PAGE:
22 February 2014
Today is World Encephalitis Day.
As a supporter, my aim is to raise awareness, connect with you readers and ensure that you understand all about Encephalitis.
For most of you, it may be the first time coming across this word ‘Encephalitis’.
Encephalitis is the acute inflammation/swelling up of the brain resulting either from a viral infection or when the body’s own immune system mistakenly attacks brain tissue. There are several types of Encephalitis, one of which is Auto Immune Encephalitis.
It occurs when the immune system attacks the healthy organs and tissues as if they were foreign. Instead of useful antibodies that attack infections or harmful foreign substances, the immune system may produce antibodies directed at normal body tissue causing problems with normal function.
What are some symptoms to look out for?
Well, a minor one would be headaches, fever and it worsens to seizures, confusion, loss of confusion and even death. So do not take your headaches lightly (especially those of you who experience frequent headaches)! From my personal experience, these headaches started when I was much younger, probably 16 years old? I recall myself either complaining to my family and friends about frequent headaches. They would be those kind of headaches at the side of your forehead. I’m allergic to panadol so whenever I got those headaches, I would usually just sleep it off (if I was home) if not, let the headache just fade off.
Never did I think those were the very early symptoms of my neurological condition, Anti-NMDA Receptor Encephalitis. I know so because I rarely get these headaches now that I’ve received treatment. If I do get them, it is during my menstrual cycle or the extremely hot weather here in Singapore. Now that I’ve mentioned about receiving treatment, it has been almost a year since I was under immuno-therapy suggested by my neurologist.
Time really has past by too quickly! Don’t you think so?! Time DOES NOT wait for you.
It is true. So many of us procrastinate (yes, I’m guilty of it too), if you have a goal in mind, go for it !! Of course, if it is a major decision, you will have to do more planning, the consequences etc. Last year I was to graduate from my university with a business degree but due to my sudden diagnosis, I had to defer.
Dear readers, please do not think that having this neurological condition of mine is a setback. It has made me a stronger person today. It has made me look at life in a different light. Life is not always smooth sailing, definitely not a bed of roses for me. Life taught me to appreciate the little things we tend to take for granted. For example, our ability to walk, talk, eat or even bathe ourselves. These basic daily things, I could not do when I was hospitalised. So back to time, and going for your goal. I won’t say I lost close to a year of time when I deferred from my uni studies because in fact, time has pushed me to further my passion which is BAKING! I know being in a country which values one’s paper qualifications, most parents/students would be against my decision to become a pastry chef because I had the opportunity to join the corporate world.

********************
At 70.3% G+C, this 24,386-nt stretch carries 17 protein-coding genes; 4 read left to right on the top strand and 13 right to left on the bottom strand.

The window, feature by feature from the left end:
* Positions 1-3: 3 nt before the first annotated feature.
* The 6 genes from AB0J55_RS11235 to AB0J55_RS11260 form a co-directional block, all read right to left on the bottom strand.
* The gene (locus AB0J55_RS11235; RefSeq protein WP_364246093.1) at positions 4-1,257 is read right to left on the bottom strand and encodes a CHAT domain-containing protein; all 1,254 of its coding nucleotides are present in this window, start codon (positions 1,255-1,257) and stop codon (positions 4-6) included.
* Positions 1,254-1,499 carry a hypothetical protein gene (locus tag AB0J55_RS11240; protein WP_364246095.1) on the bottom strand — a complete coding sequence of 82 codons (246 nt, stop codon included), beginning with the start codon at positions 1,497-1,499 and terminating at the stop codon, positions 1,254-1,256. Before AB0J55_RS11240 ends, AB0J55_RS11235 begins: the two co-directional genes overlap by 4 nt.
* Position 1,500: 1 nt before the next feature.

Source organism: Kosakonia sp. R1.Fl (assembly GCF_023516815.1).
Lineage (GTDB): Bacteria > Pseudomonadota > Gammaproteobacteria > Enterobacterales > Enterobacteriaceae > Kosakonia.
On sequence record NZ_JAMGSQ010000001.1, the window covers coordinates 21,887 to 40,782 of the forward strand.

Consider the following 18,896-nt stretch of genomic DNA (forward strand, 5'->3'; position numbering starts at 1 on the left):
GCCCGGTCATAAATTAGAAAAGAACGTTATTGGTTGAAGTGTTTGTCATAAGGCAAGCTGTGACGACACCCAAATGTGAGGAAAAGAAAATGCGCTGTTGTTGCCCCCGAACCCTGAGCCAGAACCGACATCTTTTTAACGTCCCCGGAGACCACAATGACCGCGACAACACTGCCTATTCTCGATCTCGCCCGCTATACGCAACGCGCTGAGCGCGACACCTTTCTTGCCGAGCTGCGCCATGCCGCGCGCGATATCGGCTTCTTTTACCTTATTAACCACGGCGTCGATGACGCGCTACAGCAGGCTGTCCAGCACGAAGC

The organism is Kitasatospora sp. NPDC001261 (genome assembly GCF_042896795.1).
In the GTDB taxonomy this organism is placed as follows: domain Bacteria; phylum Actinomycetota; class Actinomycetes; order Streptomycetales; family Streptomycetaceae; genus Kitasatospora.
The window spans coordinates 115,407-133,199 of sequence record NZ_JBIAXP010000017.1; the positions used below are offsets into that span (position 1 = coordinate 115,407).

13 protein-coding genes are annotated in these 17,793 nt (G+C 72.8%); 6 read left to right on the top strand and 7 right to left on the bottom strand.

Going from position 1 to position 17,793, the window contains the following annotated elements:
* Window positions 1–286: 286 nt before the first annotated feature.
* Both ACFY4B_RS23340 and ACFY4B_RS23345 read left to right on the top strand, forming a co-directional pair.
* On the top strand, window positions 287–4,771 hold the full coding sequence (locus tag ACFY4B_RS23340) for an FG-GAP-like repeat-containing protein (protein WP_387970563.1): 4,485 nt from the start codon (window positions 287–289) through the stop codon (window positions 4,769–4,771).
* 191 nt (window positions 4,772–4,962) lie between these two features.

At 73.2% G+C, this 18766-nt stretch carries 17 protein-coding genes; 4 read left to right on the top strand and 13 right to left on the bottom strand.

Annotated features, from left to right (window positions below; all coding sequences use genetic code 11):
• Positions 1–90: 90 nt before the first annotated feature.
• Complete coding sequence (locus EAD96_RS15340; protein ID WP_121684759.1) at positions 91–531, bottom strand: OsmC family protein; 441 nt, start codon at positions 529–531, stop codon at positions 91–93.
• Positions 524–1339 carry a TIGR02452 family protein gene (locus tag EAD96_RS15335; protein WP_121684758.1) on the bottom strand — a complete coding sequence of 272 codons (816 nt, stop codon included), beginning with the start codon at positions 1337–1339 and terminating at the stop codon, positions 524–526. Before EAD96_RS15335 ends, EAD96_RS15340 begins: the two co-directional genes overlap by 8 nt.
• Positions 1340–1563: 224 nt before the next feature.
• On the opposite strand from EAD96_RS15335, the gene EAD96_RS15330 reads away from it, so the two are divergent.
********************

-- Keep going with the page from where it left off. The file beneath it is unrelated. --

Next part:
It was a major decision to make and I have no regrets till today. I’m enjoying every bit of school (just completed my first term at ‘At-Sunrice’). I don’t think I have been this happy/confident about making this decision myself. I believe I’m on the correct path. And since Valentine’s Day is tomorrow (yes, I’m typing this draft in advance), I would like to share this post with EVERYONE who has been through this entire journey with me. You know who you are, my dear family and friends, no need for names. Not forgetting the medical team AND the MAN above!! Valentine’s Day is not only a day to share with your other half but with your other loved ones. They have stuck with me through thick and thin, accepting, supporting, loving and caring for me. Thank you for entering my life. Thank you for making me who I am today. Each one of you are my pillars of strength. What would I be without you guys. I love you. xoxo
So what did I take home from this condition I’m slowly but surely recovering from. Besides that life isn’t all that smooth and that time waits for no one, I have learnt that change begins with YOU. I had to accept the fact that I was diagnosed with this and face the side effects of the medication. Resisting wouldn’t help so yes, I had to be mentally strong. If you read my previous or rather my first few entries, I posted a lot on optimism. All so that I could remain strong inside. I think you get my point? So I just want to encourage all current/recovering patients of illnesses be it mental, cancer etc, it isn’t the end of the world. “Don’t cry because it’s over. Smile because it happened.” – Dr. Seuss Believe in yourself because only you can make a difference.
Please continue to spread the love and raise awareness of ‘Encephalitis’.
If keen, more information can be found here >>http://www.encephalitis.info/information/types-of-encephalitis/types-of-autoimmune-encephalitis/
Susannah Cahalan shares her personal experience. She wrote a book now New York Times Best Seller Take a look at her website>>http://www.susannahcahalan.com/
Thank you for your time.